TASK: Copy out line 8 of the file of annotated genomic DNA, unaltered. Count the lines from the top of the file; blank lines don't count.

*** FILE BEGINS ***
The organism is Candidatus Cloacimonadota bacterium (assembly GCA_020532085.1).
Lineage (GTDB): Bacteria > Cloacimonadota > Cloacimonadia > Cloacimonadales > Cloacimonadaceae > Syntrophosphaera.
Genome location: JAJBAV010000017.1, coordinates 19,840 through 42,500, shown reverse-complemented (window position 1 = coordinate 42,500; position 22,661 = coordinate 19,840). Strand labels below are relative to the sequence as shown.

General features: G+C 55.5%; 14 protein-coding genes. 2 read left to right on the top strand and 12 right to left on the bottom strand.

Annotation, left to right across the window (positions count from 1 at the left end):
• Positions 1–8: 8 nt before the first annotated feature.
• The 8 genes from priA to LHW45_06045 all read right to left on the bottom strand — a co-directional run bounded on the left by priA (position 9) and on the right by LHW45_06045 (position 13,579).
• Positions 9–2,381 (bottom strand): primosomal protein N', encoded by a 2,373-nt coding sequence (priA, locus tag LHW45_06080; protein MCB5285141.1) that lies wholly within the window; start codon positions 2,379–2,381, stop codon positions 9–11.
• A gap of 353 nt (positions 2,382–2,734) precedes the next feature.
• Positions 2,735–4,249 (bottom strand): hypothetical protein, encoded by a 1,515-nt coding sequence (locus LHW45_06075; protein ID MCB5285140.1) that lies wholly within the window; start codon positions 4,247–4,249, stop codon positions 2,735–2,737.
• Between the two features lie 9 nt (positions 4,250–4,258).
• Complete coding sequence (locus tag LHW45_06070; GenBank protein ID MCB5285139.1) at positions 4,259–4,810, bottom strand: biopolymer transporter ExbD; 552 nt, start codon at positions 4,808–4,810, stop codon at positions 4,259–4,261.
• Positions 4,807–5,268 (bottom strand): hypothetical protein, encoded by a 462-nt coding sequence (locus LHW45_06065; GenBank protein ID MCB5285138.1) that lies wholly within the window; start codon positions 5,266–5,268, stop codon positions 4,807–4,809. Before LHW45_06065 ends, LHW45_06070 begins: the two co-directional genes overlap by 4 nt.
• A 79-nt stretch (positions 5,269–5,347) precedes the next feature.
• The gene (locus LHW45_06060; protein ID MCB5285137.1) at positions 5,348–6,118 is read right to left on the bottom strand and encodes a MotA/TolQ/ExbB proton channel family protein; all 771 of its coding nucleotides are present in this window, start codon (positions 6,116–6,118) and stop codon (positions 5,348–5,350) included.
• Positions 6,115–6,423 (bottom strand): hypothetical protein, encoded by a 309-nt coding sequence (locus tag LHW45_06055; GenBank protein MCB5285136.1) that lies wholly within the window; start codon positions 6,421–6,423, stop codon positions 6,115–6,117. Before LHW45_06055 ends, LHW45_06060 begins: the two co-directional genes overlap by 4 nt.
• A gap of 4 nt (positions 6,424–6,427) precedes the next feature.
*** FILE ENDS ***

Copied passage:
• Positions 9–2,381 (bottom strand): primosomal protein N', encoded by a 2,373-nt coding sequence (priA, locus tag LHW45_06080; protein MCB5285141.1) that lies wholly within the window; start codon positions 2,379–2,381, stop codon positions 9–11.